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Supplementing the License--Contributor Agreements

While the license specifies what rights someone has to use the source code, many open-source projects also require that developers wishing to contribute to the project sign an additional form. Developers must state that they have the right to contribute their source code--that is, that they own it and that it does not belong to someone else. If the developer works for a company, the form has the developer state that the company grants the right to use the contributed code to the project. Note that even developers doing open-source work on their own time might still need to get approval from their employers because employee agreements often specify that the company owns anything employees invent. This is discussed further in the section Getting Approval as an Individual in Chapter 7.

The form also usually states that the developer grants to the project the right to freely use any patents and third-party IP used by the contributed code.

Some projects use the form to assign the copyright of the code to the project. Other projects, such as OpenOffice, use a joint copyright assignment so that both the project and the contributor retain full rights to use, modify, and redistribute the copyrighted work.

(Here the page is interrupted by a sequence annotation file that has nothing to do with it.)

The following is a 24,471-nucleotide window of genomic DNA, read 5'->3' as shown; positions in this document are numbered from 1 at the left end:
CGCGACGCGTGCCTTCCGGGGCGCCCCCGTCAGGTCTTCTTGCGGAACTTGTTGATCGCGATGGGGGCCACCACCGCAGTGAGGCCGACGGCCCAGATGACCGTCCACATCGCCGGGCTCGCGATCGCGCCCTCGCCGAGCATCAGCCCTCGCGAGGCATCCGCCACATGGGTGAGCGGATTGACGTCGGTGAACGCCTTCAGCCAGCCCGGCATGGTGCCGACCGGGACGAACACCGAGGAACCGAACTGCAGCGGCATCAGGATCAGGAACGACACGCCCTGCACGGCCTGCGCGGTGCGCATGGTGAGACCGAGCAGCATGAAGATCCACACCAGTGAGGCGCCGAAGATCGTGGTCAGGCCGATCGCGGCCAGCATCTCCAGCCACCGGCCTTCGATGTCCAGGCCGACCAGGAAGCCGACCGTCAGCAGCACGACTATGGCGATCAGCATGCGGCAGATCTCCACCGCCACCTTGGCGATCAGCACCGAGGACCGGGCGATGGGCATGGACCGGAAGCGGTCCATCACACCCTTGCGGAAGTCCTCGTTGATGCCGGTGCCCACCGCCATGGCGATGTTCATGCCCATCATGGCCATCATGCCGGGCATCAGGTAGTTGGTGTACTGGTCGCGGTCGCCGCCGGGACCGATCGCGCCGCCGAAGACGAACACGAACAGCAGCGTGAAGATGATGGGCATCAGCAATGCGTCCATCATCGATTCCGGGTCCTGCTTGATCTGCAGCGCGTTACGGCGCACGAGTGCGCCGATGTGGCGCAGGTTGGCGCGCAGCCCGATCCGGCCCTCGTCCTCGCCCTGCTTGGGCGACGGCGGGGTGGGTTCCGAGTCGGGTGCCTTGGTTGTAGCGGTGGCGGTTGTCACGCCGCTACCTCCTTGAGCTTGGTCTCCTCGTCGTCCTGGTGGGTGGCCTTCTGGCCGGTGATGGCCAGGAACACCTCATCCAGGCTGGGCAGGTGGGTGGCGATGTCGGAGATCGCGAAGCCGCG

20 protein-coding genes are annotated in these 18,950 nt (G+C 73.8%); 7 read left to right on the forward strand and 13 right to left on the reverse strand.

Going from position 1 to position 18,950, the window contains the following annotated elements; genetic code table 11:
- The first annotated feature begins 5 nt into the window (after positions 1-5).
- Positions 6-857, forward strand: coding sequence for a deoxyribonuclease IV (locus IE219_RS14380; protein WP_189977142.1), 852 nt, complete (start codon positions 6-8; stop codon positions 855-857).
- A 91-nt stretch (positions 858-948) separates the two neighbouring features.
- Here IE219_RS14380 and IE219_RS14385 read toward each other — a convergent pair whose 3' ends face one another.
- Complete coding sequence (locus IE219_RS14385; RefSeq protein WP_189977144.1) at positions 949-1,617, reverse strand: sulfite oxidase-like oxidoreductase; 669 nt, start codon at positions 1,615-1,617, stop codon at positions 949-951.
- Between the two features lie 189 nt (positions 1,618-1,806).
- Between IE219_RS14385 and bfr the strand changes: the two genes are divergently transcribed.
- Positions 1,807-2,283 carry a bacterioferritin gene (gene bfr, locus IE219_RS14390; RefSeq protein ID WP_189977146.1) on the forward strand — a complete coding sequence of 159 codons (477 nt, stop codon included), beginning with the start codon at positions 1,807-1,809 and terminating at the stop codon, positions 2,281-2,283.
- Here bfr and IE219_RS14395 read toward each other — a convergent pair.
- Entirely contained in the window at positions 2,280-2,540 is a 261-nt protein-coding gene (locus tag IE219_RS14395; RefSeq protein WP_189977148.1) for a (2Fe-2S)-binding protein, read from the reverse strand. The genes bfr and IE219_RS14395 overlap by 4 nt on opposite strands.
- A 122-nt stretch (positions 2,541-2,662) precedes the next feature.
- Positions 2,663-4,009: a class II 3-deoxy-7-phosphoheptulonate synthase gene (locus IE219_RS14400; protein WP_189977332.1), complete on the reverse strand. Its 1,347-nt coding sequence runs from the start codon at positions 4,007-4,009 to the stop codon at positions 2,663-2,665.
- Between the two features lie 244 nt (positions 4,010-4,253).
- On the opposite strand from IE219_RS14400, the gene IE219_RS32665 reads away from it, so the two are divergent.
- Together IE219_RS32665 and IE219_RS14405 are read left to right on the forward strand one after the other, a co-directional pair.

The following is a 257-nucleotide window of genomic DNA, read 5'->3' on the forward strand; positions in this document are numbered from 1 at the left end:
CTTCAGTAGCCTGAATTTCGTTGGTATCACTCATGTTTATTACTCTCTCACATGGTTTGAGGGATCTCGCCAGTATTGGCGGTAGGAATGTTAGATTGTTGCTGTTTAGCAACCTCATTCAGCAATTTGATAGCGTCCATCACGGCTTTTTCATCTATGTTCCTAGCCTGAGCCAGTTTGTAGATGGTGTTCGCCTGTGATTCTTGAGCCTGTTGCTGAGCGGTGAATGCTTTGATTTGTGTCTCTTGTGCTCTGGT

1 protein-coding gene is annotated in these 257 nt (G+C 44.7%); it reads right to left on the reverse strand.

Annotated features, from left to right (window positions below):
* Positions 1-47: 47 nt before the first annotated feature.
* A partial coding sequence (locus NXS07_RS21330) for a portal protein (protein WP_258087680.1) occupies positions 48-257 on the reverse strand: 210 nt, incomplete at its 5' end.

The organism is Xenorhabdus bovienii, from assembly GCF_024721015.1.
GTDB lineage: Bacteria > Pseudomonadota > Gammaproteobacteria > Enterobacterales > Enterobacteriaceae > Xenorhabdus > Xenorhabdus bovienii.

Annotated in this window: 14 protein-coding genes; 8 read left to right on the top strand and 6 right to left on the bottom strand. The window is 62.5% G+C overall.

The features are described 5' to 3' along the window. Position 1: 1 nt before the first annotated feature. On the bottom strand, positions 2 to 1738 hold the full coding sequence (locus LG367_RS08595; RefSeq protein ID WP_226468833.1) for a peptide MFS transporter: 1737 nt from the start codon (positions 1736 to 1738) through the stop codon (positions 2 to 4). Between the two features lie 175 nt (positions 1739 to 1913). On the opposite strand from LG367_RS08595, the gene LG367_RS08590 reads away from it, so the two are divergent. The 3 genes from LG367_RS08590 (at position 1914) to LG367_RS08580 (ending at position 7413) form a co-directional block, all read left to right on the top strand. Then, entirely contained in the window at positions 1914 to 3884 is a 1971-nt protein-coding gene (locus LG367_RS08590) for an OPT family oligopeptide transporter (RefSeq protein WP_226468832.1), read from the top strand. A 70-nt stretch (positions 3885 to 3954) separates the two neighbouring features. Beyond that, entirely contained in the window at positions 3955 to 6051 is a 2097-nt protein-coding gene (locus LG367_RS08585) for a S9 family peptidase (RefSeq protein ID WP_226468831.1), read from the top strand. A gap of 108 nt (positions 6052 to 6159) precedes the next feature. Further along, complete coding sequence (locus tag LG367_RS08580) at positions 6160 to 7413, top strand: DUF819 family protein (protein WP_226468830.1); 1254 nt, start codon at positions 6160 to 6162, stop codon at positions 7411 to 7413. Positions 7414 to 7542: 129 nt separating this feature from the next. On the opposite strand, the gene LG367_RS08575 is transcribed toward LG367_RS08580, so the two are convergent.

Developers usually need to sign the form only the first time they contribute code; the form then applies to any subsequent contributions. Note that requiring developers to sign such a form before accepting their contributions goes beyond the scope of the license. Developers are still free to exercise their rights to the code, but, if they want to participate with the specific project code base, they must sign the form. For example, to have a contribution included in the Sun-maintained OpenOffice project requires a joint copyright assignment. So far, several years after the start of the project, developers have been willing to go along with this. If the additional requirements of the contributor agreement form are not acceptable, then a developer may be motivated to join or create a new project, that is, to fork the project.

The actual text of contributor agreements for several open-source projects can be found in Appendix C.

Other project licenses, such as the VTK project license, state that by contributing to the project the outside developers give as a gift to the three copyright holders of VTK their contributed code and intellectual property. This is an implicit contributor agreement.

Innovation Happens Elsewhere
Ron Goldman & Richard P. Gabriel
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